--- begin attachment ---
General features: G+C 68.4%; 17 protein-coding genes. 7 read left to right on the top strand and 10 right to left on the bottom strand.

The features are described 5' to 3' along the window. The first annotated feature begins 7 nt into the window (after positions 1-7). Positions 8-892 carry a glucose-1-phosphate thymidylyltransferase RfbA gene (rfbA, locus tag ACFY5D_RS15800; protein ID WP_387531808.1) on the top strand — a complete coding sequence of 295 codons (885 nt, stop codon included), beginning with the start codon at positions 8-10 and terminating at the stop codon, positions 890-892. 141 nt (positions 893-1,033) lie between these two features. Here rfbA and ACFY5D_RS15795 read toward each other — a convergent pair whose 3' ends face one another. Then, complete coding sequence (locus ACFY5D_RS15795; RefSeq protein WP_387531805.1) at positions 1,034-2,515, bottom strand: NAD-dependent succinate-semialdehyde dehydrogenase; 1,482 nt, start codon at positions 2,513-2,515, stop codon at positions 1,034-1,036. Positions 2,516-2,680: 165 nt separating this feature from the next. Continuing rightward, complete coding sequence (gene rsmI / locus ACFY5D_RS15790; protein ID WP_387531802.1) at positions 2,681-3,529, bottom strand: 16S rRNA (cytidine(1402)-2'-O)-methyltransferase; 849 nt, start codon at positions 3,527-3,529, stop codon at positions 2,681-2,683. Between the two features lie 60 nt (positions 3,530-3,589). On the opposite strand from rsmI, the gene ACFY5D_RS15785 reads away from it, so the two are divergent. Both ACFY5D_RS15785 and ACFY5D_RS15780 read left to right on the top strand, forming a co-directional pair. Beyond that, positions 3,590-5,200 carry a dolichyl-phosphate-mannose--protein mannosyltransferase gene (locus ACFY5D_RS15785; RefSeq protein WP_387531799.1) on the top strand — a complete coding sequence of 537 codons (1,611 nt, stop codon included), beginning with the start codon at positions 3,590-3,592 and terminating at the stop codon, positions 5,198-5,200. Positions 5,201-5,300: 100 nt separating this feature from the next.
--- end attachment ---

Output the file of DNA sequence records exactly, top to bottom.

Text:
General features: G+C 68.4%; 17 protein-coding genes. 7 read left to right on the top strand and 10 right to left on the bottom strand.

The features are described 5' to 3' along the window. The first annotated feature begins 7 nt into the window (after positions 1-7). Positions 8-892 carry a glucose-1-phosphate thymidylyltransferase RfbA gene (rfbA, locus tag ACFY5D_RS15800; protein ID WP_387531808.1) on the top strand — a complete coding sequence of 295 codons (885 nt, stop codon included), beginning with the start codon at positions 8-10 and terminating at the stop codon, positions 890-892. 141 nt (positions 893-1,033) lie between these two features. Here rfbA and ACFY5D_RS15795 read toward each other — a convergent pair whose 3' ends face one another. Then, complete coding sequence (locus ACFY5D_RS15795; RefSeq protein WP_387531805.1) at positions 1,034-2,515, bottom strand: NAD-dependent succinate-semialdehyde dehydrogenase; 1,482 nt, start codon at positions 2,513-2,515, stop codon at positions 1,034-1,036. Positions 2,516-2,680: 165 nt separating this feature from the next. Continuing rightward, complete coding sequence (gene rsmI / locus ACFY5D_RS15790; protein ID WP_387531802.1) at positions 2,681-3,529, bottom strand: 16S rRNA (cytidine(1402)-2'-O)-methyltransferase; 849 nt, start codon at positions 3,527-3,529, stop codon at positions 2,681-2,683. Between the two features lie 60 nt (positions 3,530-3,589). On the opposite strand from rsmI, the gene ACFY5D_RS15785 reads away from it, so the two are divergent. Both ACFY5D_RS15785 and ACFY5D_RS15780 read left to right on the top strand, forming a co-directional pair. Beyond that, positions 3,590-5,200 carry a dolichyl-phosphate-mannose--protein mannosyltransferase gene (locus ACFY5D_RS15785; RefSeq protein WP_387531799.1) on the top strand — a complete coding sequence of 537 codons (1,611 nt, stop codon included), beginning with the start codon at positions 3,590-3,592 and terminating at the stop codon, positions 5,198-5,200. Positions 5,201-5,300: 100 nt separating this feature from the next.